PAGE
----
Staphylococcal SSL5 inhibits leukocyte activation by chemokines and anaphylatoxins (Blood, 2009, 113:328-337)

報告日期: 2009/03/24
報告時間: 16:00/16:50
報告學生: 王雅惠
講評老師: 徐麗君

Staphylococcal SSL5 inhibits leukocyte activation by

chemokines and anaphylatoxins


Bestebroer J, van Kessel KP, Azouagh H, Walenkamp AM, Boer  IG, Romijn RA, van Strijp JA, de Haas CJ

Blood, 2009, 113:328-337


Speaker: 王雅惠

Commentator: 徐麗君老師

Time: 2009/03/ 24 16:00

Place: Room 602



Staphylococcus aureus can secrete several virulence factors to modulate host immune response for establishing severe infection. Staphylococcal superantigen-like (SSL) protein are a family of exotoxins with structural homology to superantigens but with generally unknown functions. Recently, the authors found SSL5 can bind to cell surface P-selectin glycoprotein ligand-1 (PSGL-1) dependently of sialyl LewisX  and inhibit P-selectin-mediated neutrophil rolling toward the infection sites. In this paper, they further demonstrated SSL5 inhibits neutrophil activation by chemokines and anaphylatoxins, whereas activation by other chemoattractants is not affected. Competition experiments and transfection studies showed that SSL5 targets chemokine and anaphylatoxin receptors by binding glycosylated N-termini of all G protein–coupled receptors (GPCRs) but only blocks stimuli of ligands that require binding to N-termini for activation. SSL5 also can scavenge chemokines to cells independently of specific receptors only through glycosylation. In conclusion, SSL5 binds PSGL-1, GPCRs and chemokines, and thereby it inhibits leukocyte rolling, activation and chemotaxis to interfere with host defense. Thus SSL5 is a potent modulator of S aureus that targets several critical stages of leukocyte extravasations and is a potential new therapeutic compound for inflammatory diseases.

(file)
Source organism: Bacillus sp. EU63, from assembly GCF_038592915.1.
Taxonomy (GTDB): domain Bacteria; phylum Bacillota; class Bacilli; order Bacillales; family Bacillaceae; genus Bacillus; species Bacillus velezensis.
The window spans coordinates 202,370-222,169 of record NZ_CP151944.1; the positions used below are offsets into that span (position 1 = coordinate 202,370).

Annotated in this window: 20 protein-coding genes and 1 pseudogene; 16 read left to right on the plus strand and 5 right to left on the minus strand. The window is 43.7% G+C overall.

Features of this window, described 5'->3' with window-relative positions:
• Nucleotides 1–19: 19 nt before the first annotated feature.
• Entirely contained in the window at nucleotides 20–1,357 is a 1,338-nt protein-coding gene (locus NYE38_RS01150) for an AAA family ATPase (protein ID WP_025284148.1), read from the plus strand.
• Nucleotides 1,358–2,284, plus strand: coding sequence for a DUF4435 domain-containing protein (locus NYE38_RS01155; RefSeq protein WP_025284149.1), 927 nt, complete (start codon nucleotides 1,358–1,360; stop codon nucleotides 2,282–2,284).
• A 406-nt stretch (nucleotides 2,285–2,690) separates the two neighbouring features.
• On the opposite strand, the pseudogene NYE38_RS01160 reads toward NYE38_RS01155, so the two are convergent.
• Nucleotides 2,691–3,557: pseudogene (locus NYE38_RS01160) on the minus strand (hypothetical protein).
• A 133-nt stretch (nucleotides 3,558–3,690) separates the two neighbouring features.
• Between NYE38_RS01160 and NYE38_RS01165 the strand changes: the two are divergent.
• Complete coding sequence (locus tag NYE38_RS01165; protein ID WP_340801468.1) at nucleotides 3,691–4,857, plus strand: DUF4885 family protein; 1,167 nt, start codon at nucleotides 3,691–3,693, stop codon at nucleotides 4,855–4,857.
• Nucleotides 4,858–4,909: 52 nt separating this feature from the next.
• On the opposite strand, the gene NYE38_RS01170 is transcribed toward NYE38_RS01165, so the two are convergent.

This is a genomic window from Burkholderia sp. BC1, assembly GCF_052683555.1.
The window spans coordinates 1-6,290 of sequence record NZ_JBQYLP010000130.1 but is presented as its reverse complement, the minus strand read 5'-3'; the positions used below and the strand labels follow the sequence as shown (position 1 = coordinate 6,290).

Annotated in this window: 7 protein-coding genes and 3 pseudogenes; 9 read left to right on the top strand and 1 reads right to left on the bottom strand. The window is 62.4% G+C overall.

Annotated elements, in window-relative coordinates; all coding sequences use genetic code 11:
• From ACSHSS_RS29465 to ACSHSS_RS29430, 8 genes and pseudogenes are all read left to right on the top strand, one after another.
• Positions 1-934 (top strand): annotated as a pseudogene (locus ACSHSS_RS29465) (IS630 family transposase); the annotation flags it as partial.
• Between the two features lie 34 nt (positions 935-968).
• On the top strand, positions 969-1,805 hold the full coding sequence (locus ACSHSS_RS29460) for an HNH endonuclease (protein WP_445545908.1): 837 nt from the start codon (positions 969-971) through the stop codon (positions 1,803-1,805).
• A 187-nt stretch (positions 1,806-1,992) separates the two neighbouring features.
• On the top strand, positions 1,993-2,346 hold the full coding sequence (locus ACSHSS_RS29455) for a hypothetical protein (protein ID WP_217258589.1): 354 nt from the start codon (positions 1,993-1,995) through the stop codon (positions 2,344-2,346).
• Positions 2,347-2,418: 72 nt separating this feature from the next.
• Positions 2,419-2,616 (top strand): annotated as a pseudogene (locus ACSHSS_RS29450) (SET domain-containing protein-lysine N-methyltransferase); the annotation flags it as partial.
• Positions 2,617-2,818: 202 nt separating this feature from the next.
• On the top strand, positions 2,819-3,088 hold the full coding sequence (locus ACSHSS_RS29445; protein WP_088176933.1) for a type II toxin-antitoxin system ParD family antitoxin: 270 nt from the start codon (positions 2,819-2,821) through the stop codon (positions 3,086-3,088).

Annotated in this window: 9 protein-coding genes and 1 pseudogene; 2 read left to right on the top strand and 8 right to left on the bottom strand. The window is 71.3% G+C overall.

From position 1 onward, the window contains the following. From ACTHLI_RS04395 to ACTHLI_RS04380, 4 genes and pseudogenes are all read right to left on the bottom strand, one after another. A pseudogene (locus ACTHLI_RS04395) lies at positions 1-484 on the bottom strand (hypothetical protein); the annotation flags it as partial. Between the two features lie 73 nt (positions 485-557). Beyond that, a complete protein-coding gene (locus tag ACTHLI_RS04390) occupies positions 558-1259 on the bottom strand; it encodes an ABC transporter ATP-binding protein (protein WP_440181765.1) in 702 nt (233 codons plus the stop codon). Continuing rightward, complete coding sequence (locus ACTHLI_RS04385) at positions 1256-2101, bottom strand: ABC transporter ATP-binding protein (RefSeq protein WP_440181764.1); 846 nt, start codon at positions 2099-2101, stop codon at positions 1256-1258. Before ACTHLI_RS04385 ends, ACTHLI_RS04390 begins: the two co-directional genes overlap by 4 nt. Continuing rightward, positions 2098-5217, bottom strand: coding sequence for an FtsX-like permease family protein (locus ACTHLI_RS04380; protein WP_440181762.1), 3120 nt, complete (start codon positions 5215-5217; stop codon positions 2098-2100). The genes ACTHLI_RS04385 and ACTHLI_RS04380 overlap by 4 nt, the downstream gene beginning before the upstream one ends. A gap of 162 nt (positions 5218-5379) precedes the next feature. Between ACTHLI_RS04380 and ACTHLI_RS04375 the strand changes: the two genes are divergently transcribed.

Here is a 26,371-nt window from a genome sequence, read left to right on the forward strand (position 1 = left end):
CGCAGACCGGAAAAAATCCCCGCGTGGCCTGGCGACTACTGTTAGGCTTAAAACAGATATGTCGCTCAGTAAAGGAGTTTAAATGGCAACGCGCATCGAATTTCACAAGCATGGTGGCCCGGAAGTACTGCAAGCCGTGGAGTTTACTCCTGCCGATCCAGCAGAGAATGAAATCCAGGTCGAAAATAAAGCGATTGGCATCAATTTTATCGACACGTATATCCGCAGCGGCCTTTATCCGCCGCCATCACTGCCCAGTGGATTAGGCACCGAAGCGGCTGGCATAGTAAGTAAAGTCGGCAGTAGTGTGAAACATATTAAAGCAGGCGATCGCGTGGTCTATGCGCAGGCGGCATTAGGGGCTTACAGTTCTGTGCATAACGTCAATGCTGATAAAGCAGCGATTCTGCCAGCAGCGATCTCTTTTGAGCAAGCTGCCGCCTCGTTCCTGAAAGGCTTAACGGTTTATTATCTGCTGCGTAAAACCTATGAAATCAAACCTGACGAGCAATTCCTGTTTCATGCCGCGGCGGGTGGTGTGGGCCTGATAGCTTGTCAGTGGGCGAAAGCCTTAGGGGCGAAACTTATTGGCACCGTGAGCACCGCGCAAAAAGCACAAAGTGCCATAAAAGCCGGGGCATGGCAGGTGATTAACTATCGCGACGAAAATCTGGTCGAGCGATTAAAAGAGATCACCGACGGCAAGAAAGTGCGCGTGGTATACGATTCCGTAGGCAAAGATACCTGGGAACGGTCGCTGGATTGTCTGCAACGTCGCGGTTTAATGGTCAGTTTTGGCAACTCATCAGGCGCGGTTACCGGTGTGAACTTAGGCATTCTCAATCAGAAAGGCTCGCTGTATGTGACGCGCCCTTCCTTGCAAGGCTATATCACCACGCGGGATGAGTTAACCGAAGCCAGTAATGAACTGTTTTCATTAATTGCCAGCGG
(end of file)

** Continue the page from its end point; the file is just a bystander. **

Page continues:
1.   Staphylococcal superantigen-like 5 binds PSGL-1 and inhibits P-selectin-mediated neutrophil rolling. Blood. 2007;109:2936-2943

2.      Crystal structures of the staphylococcal toxin SSL5 in complex with sialyl Lewis X reveal a conserved binding site that shares common features with viral and bacterial sialic acid binding proteins. J Mol Biol. 2007;374:1298-1308.